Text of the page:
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Making HIV Microbicides User Friendly

A drop of microbicide gel is photographed as it is squeezed from an applicator at the Baragwanath Hospital in Soweto, South Africa. The hospital took part in a large microbicide study called CAPRISA 004.
A drop of microbicide gel is photographed as it is squeezed from an applicator at the Baragwanath Hospital in Soweto, South Africa. The hospital took part in a large microbicide study called CAPRISA 004.
Joe DeCapua

In 2009, researchers completed a study that showed a microbicide gel could protect women from HIV infection. The gel, known as CAPRISA 004, was nearly 40 percent effective in reducing the risk of infection during sex. The encouraging findings have led to follow-up studies. But just because a microbicide can block HIV, does not mean that women will use it.

Top ranking health officials called the CAPRISA 004 study historic. They said it showed that a microbicide could empower women to protect themselves from HIV/AIDS. It was something they could use without asking a man’s permission. But would women use it outside of a clinical trial?

That’s what a U.S.-funded study called Project LINK is trying to find out. Dr. Kathleen Morrow is leading a team of researchers at The Miriam Hospital in Providence, Rhode Island.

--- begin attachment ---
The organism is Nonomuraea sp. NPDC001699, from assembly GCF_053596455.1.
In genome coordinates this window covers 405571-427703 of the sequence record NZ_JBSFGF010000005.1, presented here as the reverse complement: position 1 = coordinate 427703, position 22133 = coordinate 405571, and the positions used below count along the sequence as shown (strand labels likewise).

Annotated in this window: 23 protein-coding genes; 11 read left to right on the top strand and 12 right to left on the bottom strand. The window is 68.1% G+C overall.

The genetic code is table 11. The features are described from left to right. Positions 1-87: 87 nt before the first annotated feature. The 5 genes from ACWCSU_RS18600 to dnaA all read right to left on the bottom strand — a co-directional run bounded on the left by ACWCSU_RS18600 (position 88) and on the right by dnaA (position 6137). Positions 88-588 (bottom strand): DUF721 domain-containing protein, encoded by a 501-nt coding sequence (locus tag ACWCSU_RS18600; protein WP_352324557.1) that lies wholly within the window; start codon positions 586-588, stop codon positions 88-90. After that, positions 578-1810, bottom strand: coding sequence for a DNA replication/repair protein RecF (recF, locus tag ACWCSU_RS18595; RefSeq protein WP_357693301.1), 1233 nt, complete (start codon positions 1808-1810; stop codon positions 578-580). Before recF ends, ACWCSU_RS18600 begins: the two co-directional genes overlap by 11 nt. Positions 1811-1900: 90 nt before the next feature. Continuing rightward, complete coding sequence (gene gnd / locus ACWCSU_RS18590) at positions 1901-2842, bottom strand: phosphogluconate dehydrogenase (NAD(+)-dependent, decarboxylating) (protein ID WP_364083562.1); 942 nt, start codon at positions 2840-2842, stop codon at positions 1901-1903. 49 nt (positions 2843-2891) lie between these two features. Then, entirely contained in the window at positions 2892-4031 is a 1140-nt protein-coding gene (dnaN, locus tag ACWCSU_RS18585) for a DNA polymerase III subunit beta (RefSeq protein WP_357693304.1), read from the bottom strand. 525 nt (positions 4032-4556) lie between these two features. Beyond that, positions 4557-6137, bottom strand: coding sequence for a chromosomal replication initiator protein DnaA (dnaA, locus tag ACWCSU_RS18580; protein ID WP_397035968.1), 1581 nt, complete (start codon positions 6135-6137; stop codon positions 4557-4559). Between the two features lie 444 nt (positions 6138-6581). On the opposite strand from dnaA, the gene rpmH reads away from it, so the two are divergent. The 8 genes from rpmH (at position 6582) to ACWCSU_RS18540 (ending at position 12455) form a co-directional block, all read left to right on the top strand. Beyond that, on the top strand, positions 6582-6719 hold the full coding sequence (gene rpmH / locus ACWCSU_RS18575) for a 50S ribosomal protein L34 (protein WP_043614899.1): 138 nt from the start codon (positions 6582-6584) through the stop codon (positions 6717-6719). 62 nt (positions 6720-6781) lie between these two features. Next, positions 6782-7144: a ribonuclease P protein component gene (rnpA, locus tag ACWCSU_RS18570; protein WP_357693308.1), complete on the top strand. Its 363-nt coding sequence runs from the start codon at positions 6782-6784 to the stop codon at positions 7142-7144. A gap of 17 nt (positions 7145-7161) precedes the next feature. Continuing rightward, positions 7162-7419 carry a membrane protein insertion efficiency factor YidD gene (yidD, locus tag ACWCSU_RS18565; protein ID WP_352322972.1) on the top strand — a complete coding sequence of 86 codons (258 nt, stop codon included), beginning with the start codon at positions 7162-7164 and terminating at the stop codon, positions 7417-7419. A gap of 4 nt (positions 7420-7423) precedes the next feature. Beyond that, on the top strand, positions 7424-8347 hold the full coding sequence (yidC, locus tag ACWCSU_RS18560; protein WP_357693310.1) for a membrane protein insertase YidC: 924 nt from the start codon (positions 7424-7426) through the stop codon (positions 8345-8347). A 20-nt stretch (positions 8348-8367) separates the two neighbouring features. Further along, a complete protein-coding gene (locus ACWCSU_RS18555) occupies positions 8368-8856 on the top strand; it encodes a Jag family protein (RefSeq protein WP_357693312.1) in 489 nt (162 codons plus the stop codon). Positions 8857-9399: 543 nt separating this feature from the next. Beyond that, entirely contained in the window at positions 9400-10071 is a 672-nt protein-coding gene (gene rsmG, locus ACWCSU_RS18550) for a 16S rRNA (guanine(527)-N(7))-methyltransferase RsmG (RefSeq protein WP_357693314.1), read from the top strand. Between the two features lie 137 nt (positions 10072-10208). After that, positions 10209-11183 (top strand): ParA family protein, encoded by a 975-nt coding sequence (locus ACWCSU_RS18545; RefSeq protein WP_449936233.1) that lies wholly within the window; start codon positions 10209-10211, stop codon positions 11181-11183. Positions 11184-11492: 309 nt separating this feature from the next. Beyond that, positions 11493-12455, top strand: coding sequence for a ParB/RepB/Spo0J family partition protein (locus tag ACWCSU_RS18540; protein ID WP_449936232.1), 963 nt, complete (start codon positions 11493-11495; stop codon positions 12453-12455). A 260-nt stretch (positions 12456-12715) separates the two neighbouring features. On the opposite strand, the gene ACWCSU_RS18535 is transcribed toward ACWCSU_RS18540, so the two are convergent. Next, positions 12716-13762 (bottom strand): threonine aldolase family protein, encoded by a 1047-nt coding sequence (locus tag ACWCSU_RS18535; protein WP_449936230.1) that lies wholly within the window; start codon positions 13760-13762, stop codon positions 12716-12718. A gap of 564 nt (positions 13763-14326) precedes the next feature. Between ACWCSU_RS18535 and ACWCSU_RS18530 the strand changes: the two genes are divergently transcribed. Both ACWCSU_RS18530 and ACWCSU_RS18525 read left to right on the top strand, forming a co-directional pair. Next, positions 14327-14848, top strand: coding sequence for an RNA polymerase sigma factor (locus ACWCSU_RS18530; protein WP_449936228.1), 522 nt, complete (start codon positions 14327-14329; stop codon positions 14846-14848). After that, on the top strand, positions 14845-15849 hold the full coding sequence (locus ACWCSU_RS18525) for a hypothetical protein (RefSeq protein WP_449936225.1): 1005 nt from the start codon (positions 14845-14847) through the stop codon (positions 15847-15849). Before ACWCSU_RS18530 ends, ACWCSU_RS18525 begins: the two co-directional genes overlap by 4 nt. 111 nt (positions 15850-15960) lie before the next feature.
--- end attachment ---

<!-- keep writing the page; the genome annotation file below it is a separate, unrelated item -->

“It’s actually the first study to my knowledge to link those physical, chemical and rheological properties and performance characteristics of a gel to the user experience - the actual sensory perceptions and experiences of the person using the product,” she said.

Not all gels are alike

Morrow is a staff psychologist at The Miriam Hospital and associate professor of psychiatry and human behavior at the Warren Alpert medical school at Brown University. Morrow and her team are not studying whether the microbicide actually works. Instead, they want to know how women react to the gels themselves.

“If my clinical counterparts, who are actually developing the pharmaceutical sides of things – the drug side of things – the drug that they will actually put into the gel or ring or whatever they’re going to put it into – if they do that and they do that well, and we have a product that will actually reduce HIV infections, the reality is it will only do that if people use it. So if people don’t use it, it will sit on a shelf and will have no impact on the HIV pandemic,” she said.

So they developed four different vaginal gels. None contained any antiretroviral drug, but each provided a different sensory experience when used. About 200 women tested the gels and told researchers what they liked or didn’t like about them. They also said whether they would use a particular gel again.

Morrow said, “Microbicides in the context of sexual intercourse to prevent HIV disease requires human beings to behave in specific ways. Requires them to use the product. Requires them to use it consistently. Requires them to use it correctly. In my mind it’s only going to happen if that experience of using the product is one that fits into their lives.”

The opinions of the study participants are now being analyzed. The data will help determine the best formulation of microbicides that both blocks HIV and meets the needs and preferences of women.

The Project LINK study was funded byCONRAD and the National Institutes of Health as part of the Microbicide Innovation Program.

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